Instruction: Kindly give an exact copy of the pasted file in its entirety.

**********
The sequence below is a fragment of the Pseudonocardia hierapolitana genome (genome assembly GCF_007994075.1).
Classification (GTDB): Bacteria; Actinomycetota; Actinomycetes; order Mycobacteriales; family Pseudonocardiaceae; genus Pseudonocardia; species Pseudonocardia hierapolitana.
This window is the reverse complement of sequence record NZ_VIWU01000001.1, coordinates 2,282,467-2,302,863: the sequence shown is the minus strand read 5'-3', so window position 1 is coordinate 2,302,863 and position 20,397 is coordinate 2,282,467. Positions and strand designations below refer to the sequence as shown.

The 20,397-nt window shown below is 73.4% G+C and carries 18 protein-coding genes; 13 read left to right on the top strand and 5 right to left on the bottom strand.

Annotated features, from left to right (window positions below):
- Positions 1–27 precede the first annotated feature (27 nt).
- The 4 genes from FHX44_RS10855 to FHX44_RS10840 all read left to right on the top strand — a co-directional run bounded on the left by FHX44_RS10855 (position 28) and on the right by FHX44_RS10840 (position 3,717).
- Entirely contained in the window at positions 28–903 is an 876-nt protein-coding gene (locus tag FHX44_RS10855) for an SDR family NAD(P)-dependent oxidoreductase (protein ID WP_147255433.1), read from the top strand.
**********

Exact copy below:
The sequence below is a fragment of the Pseudonocardia hierapolitana genome (genome assembly GCF_007994075.1).
Classification (GTDB): Bacteria; Actinomycetota; Actinomycetes; order Mycobacteriales; family Pseudonocardiaceae; genus Pseudonocardia; species Pseudonocardia hierapolitana.
This window is the reverse complement of sequence record NZ_VIWU01000001.1, coordinates 2,282,467-2,302,863: the sequence shown is the minus strand read 5'-3', so window position 1 is coordinate 2,302,863 and position 20,397 is coordinate 2,282,467. Positions and strand designations below refer to the sequence as shown.

The 20,397-nt window shown below is 73.4% G+C and carries 18 protein-coding genes; 13 read left to right on the top strand and 5 right to left on the bottom strand.

Annotated features, from left to right (window positions below):
- Positions 1–27 precede the first annotated feature (27 nt).
- The 4 genes from FHX44_RS10855 to FHX44_RS10840 all read left to right on the top strand — a co-directional run bounded on the left by FHX44_RS10855 (position 28) and on the right by FHX44_RS10840 (position 3,717).
- Entirely contained in the window at positions 28–903 is an 876-nt protein-coding gene (locus tag FHX44_RS10855) for an SDR family NAD(P)-dependent oxidoreductase (protein ID WP_147255433.1), read from the top strand.